A battle is brewing over the increasing use of snowmobiles in Norway’s Arctic lands.
By M. Michael Brady
Like a character behind the scenes in a drama, Norway has long played an unheralded role on the snowmobile scene. Arguably the first-ever snowmobile was a motorized sledge designed and built by English carmaker Wolseley Motors for Robert Falcon Scott’s ill-fated South Pole expedition of 1910-1913. At the advice of Norwegian polar explorer Fridtjof Nansen, in March 1910 Scott took his team to train for the expedition and test its gear, including the Wolseley motorized sledge, to the Fefor mountain hotel near Vinstra, Norway.
On its first test run at Fefor, the motorized sledge functioned for about 15 minutes before its drive axle fractured. The incident was an ominous forecast of what was to come. Scott took three sledges to Antarctica. One fell overboard through the ice as it was unloaded from the Terra Nova expedition ship. The other two broke down and were abandoned after the first 50 miles of the march to the Pole. In retrospect, the motorized sledges had been a risky solution, as steel made with the technology of the time was ill suited to extremely cold weather.
Three decades later, early in World War II, English inventor Geoffrey Pyke proposed a tracked snow vehicle to be used by the Devil’s Brigade, an elite American-Canadian commando unit in attacking German forces in occupied Norway. The proposed vehicle became the M29 Weasel, designed and built by Studebaker. Logistics changed and Weasels were not used on commando missions in Norway. But the more than 15,000 that were made saw widespread service on snow.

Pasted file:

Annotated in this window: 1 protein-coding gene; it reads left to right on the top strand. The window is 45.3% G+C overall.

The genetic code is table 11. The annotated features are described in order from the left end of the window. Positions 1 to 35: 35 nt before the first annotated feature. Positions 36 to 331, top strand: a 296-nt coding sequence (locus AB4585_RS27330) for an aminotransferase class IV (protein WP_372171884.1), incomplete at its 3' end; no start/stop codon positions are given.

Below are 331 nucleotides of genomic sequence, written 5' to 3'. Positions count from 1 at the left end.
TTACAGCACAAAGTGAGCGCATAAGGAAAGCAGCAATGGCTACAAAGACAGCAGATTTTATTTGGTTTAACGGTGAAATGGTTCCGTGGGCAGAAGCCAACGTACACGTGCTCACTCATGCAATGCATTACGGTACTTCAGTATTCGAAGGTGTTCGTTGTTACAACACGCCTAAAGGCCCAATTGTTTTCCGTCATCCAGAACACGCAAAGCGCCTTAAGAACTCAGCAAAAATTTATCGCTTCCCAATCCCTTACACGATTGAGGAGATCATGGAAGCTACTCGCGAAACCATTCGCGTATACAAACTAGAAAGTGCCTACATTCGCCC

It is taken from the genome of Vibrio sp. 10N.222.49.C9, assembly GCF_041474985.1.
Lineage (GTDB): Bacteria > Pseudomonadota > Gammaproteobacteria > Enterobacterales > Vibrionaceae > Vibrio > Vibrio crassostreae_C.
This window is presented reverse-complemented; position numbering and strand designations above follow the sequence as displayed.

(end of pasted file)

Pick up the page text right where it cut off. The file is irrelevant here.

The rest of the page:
Meanwhile, in Valcourt, Québec, in 1926 at age 19, Joseph-Armand Bombardier opened his own garage. At the time, owners stored their cars in winter, because small-town roads were not plowed. With few cars to repair, garage-owner mechanic Bombardier spent his time developing a tracked vehicle that would facilitate winter travel. The result was a seven-passenger snow vehicle, with B for Bombardier, designated the B7, first sold in the winter of 1937-37. The next development was a 12 passenger snowbus, designated the B12 that was rolled out in 1941. Most sales thereafter were of military versions, as Canada had entered Word War II in September 1939. Yet during the war years, more than 200 civilian versions were sold to special permit holders.
After the War, civilian sales resumed. But in 1948, the government of Québec decided to plow small-town roads in winter. Local demand for the B12 declined, but sales elsewhere went up. The B12 and its subsequent improved versions served as an ambulance, a bus, a post office mail van, a delivery van, and a school bus. It also was exported, significantly to Scandinavia, where the climate was similar and many rural roads were not (and still are not) plowed in winter. One of the first customers was JVB of Norway, a bus owner-operator that provided over-snow services on routes on winter-closed roads in the Jotunheimen cordillera (Further reading).
Today, JVB has twelve meticulously-maintained B12 snowbusses in operation, the largest fleet in Norway, if not the world. The oldest vehicle was made in 1952, the newest in 1976, two years before production of the B12 was discontinued. The fleet has become a tourist attraction in its own right, drawing veteran vehicle enthusiasts from near and far to enjoy the thrill of speeding across a snowscape accompanied by the deep roar of a 5.7-liter V8 motor.
As the B12 snowbus was carving its niche in the history of the snowmobile, Mr. Bombardier correctly envisioned a demand for a smaller, lighter snow vehicle that could carry one or two people. Many designs were tried and tested with the result in 1959 of mass production of the Ski-doo, a true snowmobile in today’s sense of the word. The appearance of the Ski-doo created a demand for snowmobiles that in turn encouraged other companies to make them. By the early 1960s, there were half a dozen snowmobile makers in Scandinavia, and by the 1970s there were more than 140 makers in North America. The expanding market was cut short by the oil crisis of 1973-74 and by low snow winters in the mid 1970s in North America as well as Europe. Company closures and mergers followed. Today five large snowmobile producers remain: Arctic Cat (USA / Japan), Lynx (Finland), Polaris (USA), Ski-doo (Canada) and Yamaha (Japan / USA). Bombardier, the parent company of Lynx as well as of Ski-doo, no longer makes snowmobiles but has become a major transportation products company that makes both planes and trains.